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Re: [eiffel_software] Re: once functions

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  • Nicholas Allen
    It can be global within the context of what you are talking about. If I write a shared library I can create a global variable within the context of that shared
    Message 1 of 181 , Mar 1, 2005
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      It can be global within the context of what you are talking about.

      If I write a shared library I can create a global variable within the context
      of that shared library. That global variable need not be visible outside of
      the shared library though. eg to applications linked to it. It is still a
      global variable - it just that the library, and all its class, routines etc
      are the only direct clients of the global. As C doesn't have Eiffel's
      selective export, library boundries are often the equivalent.

      For example, a cross platform GUI library might have a global variable for
      Display if it's the X11 implementation. Clearly Display won't be available to
      clients of the library as they should use cross platform interface. However,
      it is still global to the entire library.

      If you are talking within the context of a shared library or a single source
      file it is fine to talk about a global (even if it can't be accessed from
      anywhere) if you qualify that that's what you mean or if it is obvious
      anyway. If your "globe" only consists of one source file, or a library etc
      then a global within that context means just that.

      When one refers to a global outside of any context and not qualified then
      obviously one means a global avaiable to everyone. This is in fact the most
      common kind I have found anyway. eg EV_APPLICATION has one instance and it is
      available to all clients.

      When I used the term global before that is exactly what I meant - available to
      everyone. It is the most common kind.

      I only use globals for creating singleton instances. It is most often the case
      that this singleton is generic enough to be used from any client.

      Unfortunately there isn't another term that I can think of for globals with
      selective export (shared object in Eiffel). Other languages don't have
      selective export and I guess that's why there isn't a term for it.

      In C one should really call a global variable within a source file a static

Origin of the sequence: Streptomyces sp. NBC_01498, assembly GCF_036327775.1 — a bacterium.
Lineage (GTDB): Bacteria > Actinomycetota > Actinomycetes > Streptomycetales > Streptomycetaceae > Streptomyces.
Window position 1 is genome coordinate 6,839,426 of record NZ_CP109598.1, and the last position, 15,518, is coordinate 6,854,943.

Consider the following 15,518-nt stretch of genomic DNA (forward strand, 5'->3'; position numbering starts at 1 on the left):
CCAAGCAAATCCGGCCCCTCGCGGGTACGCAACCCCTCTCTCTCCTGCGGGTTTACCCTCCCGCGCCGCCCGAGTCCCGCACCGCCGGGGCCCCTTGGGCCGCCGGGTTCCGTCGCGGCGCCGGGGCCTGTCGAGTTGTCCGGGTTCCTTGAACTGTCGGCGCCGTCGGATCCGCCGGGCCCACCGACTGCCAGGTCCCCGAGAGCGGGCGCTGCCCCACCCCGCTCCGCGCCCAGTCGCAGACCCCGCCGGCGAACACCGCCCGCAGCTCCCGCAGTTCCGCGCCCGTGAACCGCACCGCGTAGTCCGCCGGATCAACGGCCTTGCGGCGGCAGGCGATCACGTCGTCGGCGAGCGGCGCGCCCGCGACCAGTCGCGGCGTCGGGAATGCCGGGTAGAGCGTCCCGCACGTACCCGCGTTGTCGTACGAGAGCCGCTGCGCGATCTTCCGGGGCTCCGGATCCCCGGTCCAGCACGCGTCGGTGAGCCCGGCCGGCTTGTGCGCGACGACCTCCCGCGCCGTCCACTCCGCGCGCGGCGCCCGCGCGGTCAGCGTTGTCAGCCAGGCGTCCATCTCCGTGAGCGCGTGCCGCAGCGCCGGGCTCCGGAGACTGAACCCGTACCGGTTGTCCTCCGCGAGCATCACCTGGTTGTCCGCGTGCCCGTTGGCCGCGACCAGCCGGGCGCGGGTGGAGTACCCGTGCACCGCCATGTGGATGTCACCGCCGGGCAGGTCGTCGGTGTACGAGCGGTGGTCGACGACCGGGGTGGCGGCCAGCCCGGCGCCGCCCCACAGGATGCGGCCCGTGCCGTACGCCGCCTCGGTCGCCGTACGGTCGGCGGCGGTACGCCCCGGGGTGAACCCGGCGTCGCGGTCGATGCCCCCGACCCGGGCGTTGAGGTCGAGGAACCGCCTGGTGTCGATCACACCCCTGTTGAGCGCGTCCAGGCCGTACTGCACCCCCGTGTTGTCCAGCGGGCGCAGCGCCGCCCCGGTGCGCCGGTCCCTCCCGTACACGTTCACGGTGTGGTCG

variable I guess but I would still call a global variable whose scope was
      limited to a library a global variable.
    • Nicholas Allen
      ... That s easy. It would be done like this: class OPERATIN_ENVIRONMENT shared Directory_separtor : CHARACTER is do result := c_dir_separtor; end shared {NONE}
      Message 181 of 181 , Mar 4, 2005
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        > What if a function in the shared section calls an external function,
        > but does it in the style similar to the Directory_separator feature
        > in OPERATING_ENVIRONMENT, where the once function calls a separate
        > external routine?  What happens then?

        That's easy. It would be done like this:

        class
        OPERATIN_ENVIRONMENT

        shared

        Directory_separtor : CHARACTER is
        do
        result := c_dir_separtor;
        end

        shared {NONE}

        c_dir_separator: CHARACTER is
        external
        "C use %"eif_dir.h%""
        alias
        "eif_dir_separator"
        end
        end

        >
        > Also, are you proposing eliminating once routines as well, or only
        > once functions?  I could "get around" your solution by setting a
        > variable from within a once routine. 

        The shared section contains once functions. There would be no such thing as a
        once procedure. If you want then then implement it yourself by setting a
        status variable in the object. No need for language syntax for it - but
        syntactical issue again.
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